“These days we put a lot of focus on that as well,” Kelly said. “To try to keep that from happening in Nebraska.”
Immigration law remains part of the criminal docket in Nebraska, Kelly acknowledged. He said the cases in Nebraska are different from the nation’s border states where it may simply be people entering the country illegally.
Here, the cases often involve people who may have been deported and return to commit violent crimes.
Asked if the emphasis on immigration law is different under the Trump Administration, Kelly offered, “You know, I don’t know for sure ... Without a doubt (under the Obama Administration), many of those cases were being filed in the district of Nebraska.”
The directions from Washington, D.C., he said, are to work with Homeland Security and file cases when possible. Human trafficking is also something the office is addressing.
“It’s a high priority,” Kelly acknowledged.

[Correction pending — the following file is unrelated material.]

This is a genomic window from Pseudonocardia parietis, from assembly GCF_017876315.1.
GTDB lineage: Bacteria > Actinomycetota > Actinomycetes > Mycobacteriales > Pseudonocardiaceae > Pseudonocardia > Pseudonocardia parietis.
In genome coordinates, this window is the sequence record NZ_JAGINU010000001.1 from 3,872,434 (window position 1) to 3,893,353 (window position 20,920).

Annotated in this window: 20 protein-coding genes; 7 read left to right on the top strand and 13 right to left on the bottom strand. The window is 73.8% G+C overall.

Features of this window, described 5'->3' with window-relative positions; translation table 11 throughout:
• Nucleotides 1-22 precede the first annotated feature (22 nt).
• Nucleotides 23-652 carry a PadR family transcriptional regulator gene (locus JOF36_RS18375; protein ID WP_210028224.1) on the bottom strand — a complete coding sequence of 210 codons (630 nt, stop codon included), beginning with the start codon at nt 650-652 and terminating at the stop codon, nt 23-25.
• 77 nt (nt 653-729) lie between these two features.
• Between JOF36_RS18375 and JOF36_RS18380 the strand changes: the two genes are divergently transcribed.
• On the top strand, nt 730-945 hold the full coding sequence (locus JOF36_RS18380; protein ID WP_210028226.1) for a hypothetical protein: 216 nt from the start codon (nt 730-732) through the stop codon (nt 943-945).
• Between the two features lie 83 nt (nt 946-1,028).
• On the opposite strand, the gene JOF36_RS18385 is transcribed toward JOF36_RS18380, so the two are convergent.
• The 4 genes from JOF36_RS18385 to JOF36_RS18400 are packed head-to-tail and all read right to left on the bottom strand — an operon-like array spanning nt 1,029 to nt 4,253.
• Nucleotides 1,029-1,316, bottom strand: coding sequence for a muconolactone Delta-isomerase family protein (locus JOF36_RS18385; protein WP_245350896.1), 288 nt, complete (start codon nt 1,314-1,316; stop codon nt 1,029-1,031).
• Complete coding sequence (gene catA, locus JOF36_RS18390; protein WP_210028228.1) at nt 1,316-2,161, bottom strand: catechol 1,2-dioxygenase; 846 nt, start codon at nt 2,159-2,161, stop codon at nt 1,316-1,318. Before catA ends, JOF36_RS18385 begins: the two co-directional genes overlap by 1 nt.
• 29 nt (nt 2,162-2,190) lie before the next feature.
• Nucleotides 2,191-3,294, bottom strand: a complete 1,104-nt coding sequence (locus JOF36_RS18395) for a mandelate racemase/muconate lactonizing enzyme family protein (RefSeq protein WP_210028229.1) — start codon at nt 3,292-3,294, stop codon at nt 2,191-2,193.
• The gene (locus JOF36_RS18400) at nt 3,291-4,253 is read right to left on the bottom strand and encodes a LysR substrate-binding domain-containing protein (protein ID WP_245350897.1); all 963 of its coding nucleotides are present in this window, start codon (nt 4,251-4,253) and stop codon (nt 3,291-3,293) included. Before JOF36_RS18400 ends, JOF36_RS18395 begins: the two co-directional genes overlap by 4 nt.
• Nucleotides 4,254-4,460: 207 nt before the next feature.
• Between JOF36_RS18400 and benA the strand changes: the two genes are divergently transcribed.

“The most talked-about is when it’s human trafficking for sex but we also look at human trafficking in labor.”
Those individuals lack the basic benefits a worker should have, including the freedom to improve their status above what basically is slavery.
Kelly declined to select a highlight to date of the year, but he holds a great appreciation for the staff at the U.S. Attorney’s office.
“Most of these staff members and attorneys have been through many years with the justice department.
I’m very impressed with their skill and diligence ... it’s been a real pleasure to work with them.”
It’s a big job and one Kelly obviously enjoys handling. He will let the future sort itself out and admitted he has “No idea” of what he may choose to do once his time in this office ends.
“I’m just so focused on this job, that’s all I’m really thinking about.”